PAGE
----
At the Nuffield Council, we believe it’s only ethical to offer NIPT within an environment that enables women and couples to make informed choices, and the provision of high quality information about the tested-for conditions is crucial to this.
3. Offering NIPT where the accuracy is low or unknown
Many clinics and NIPT test providers offer the option of testing for a range of other, often very rare, genetic conditions. These include those caused by unusual numbers of the sex (X and Y) chromosomes, such as Turner syndrome and Triple X syndrome, and those caused by small bits of DNA missing, called microdeletions, such as Prader-Willi syndrome and 5p deletion syndrome.
Information relating to the accuracy of NIPT for these conditions is often missing from websites and public materials. This is probably because the limited research that has taken place has shown that NIPT performs poorly for many of these conditions.
This means that, if you chose to test for these other conditions (and I can understand why many women opt for this when NIPT is marketed as being 99% accurate) and you get a high chance result, there is a high probability that the result will turn out to be wrong. You’re left with a choice between having an amniocentesis, which carries a small risk of miscarriage, to get a definite result, or living with the uncertainty. We have heard from women in this position that the anxiety this causes can be huge.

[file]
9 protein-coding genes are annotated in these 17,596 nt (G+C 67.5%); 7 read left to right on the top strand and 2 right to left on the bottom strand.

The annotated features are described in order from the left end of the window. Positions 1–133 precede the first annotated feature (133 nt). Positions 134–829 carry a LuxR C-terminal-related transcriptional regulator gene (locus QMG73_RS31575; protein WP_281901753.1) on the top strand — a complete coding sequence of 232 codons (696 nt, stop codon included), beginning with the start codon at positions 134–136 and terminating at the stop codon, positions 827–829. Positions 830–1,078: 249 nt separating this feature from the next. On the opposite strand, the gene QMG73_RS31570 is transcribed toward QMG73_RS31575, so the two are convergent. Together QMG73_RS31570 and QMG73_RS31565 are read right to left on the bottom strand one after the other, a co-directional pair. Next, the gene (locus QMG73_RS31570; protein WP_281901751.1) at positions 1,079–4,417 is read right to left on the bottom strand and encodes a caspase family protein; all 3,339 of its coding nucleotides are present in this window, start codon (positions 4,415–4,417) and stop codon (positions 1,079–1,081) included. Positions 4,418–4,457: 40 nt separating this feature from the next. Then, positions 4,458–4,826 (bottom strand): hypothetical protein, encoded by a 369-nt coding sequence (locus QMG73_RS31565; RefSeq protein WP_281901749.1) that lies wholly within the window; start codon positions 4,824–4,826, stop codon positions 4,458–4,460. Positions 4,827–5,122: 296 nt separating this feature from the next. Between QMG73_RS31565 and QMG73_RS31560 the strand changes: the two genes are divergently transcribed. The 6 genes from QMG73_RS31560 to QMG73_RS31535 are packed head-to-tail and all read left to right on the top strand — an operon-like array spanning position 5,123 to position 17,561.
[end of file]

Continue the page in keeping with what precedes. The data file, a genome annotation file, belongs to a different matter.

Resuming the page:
We believe that clinics and test providers should stop offering NIPT for conditions where it does not offer an accurate prediction, and that they should provide full information about the limitations of the tests they do offer.
4. Lack of follow-up support
Some private hospitals and clinics offer a full package of care that includes pre-test counselling, access to a healthcare professional to discuss high chance results, and follow-up diagnostic testing if requested. But many do not offer all this. This is particularly true for those companies offering NIPT on a direct-to-consumer basis, where you order online and the test kit is sent to you in the post.
In many cases, it is NHS staff who have to deal with the fall-out. We have heard that women with high chance NIPT results are going to the NHS for advice, support and diagnostic testing. How the NHS will meet demand for this as private provision escalates is a source of concern. Although maternity care staff are receiving training in preparation for the roll-out of NIPT for Down’s, Edwards’ and Patau’s syndromes, they are less likely to know about the other conditions that private NIPT providers offer to test for.
I’ve highlighted four areas of practice that we are concerned about, but our list is much longer (e.g. lack of information about the possibility that NIPT might not produce a clear result either way, or that it might identify secondary findings about the mother’s health, using offensive language when referring to Down’s syndrome and other conditions, and the offer of ‘baby gender’ tests). We think things could be much better.
We have already produced a guidance leaflet for manufacturers and healthcare providers on the information to include on their websites and leaflets about NIPT.